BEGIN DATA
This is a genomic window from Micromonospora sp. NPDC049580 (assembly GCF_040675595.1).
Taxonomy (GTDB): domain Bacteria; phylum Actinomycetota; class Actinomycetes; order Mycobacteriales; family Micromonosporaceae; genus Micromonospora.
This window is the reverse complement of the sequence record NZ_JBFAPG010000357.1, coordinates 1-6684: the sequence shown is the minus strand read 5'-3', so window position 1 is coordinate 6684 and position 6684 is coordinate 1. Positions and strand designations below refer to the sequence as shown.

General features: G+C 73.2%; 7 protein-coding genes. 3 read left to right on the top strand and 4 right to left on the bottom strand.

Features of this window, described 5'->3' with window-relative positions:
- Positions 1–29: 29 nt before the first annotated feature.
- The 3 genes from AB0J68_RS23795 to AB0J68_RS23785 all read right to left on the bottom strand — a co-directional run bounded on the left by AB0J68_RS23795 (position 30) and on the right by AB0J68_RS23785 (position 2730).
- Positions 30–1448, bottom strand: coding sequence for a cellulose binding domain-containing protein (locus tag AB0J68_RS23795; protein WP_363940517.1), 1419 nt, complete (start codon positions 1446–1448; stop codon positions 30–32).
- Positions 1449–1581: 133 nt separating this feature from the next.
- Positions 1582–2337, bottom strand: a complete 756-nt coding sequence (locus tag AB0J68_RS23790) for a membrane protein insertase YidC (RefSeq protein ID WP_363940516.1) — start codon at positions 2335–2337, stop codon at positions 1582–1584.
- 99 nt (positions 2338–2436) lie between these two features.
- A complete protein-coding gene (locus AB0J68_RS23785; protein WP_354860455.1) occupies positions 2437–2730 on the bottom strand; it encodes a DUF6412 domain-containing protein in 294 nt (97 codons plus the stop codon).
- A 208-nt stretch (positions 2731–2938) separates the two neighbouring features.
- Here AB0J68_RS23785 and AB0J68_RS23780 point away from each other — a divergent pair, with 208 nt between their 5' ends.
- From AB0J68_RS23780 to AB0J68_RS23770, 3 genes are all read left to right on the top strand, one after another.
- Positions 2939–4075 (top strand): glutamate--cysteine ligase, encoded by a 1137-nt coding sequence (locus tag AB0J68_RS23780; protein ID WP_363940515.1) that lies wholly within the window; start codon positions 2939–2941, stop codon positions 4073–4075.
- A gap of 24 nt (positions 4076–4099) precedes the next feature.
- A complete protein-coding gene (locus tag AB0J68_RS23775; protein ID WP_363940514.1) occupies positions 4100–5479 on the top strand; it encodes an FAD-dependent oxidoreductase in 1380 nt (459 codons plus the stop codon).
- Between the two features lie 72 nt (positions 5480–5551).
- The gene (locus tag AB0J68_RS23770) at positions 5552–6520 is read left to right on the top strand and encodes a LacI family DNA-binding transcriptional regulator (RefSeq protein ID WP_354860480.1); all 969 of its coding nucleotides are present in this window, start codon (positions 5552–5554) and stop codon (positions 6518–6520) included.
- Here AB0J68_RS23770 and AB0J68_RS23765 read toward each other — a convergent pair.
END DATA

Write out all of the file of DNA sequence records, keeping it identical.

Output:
This is a genomic window from Micromonospora sp. NPDC049580 (assembly GCF_040675595.1).
Taxonomy (GTDB): domain Bacteria; phylum Actinomycetota; class Actinomycetes; order Mycobacteriales; family Micromonosporaceae; genus Micromonospora.
This window is the reverse complement of the sequence record NZ_JBFAPG010000357.1, coordinates 1-6684: the sequence shown is the minus strand read 5'-3', so window position 1 is coordinate 6684 and position 6684 is coordinate 1. Positions and strand designations below refer to the sequence as shown.

General features: G+C 73.2%; 7 protein-coding genes. 3 read left to right on the top strand and 4 right to left on the bottom strand.

Features of this window, described 5'->3' with window-relative positions:
- Positions 1–29: 29 nt before the first annotated feature.
- The 3 genes from AB0J68_RS23795 to AB0J68_RS23785 all read right to left on the bottom strand — a co-directional run bounded on the left by AB0J68_RS23795 (position 30) and on the right by AB0J68_RS23785 (position 2730).
- Positions 30–1448, bottom strand: coding sequence for a cellulose binding domain-containing protein (locus tag AB0J68_RS23795; protein WP_363940517.1), 1419 nt, complete (start codon positions 1446–1448; stop codon positions 30–32).
- Positions 1449–1581: 133 nt separating this feature from the next.
- Positions 1582–2337, bottom strand: a complete 756-nt coding sequence (locus tag AB0J68_RS23790) for a membrane protein insertase YidC (RefSeq protein ID WP_363940516.1) — start codon at positions 2335–2337, stop codon at positions 1582–1584.
- 99 nt (positions 2338–2436) lie between these two features.
- A complete protein-coding gene (locus AB0J68_RS23785; protein WP_354860455.1) occupies positions 2437–2730 on the bottom strand; it encodes a DUF6412 domain-containing protein in 294 nt (97 codons plus the stop codon).
- A 208-nt stretch (positions 2731–2938) separates the two neighbouring features.
- Here AB0J68_RS23785 and AB0J68_RS23780 point away from each other — a divergent pair, with 208 nt between their 5' ends.
- From AB0J68_RS23780 to AB0J68_RS23770, 3 genes are all read left to right on the top strand, one after another.
- Positions 2939–4075 (top strand): glutamate--cysteine ligase, encoded by a 1137-nt coding sequence (locus tag AB0J68_RS23780; protein ID WP_363940515.1) that lies wholly within the window; start codon positions 2939–2941, stop codon positions 4073–4075.
- A gap of 24 nt (positions 4076–4099) precedes the next feature.
- A complete protein-coding gene (locus tag AB0J68_RS23775; protein ID WP_363940514.1) occupies positions 4100–5479 on the top strand; it encodes an FAD-dependent oxidoreductase in 1380 nt (459 codons plus the stop codon).
- Between the two features lie 72 nt (positions 5480–5551).
- The gene (locus tag AB0J68_RS23770) at positions 5552–6520 is read left to right on the top strand and encodes a LacI family DNA-binding transcriptional regulator (RefSeq protein ID WP_354860480.1); all 969 of its coding nucleotides are present in this window, start codon (positions 5552–5554) and stop codon (positions 6518–6520) included.
- Here AB0J68_RS23770 and AB0J68_RS23765 read toward each other — a convergent pair.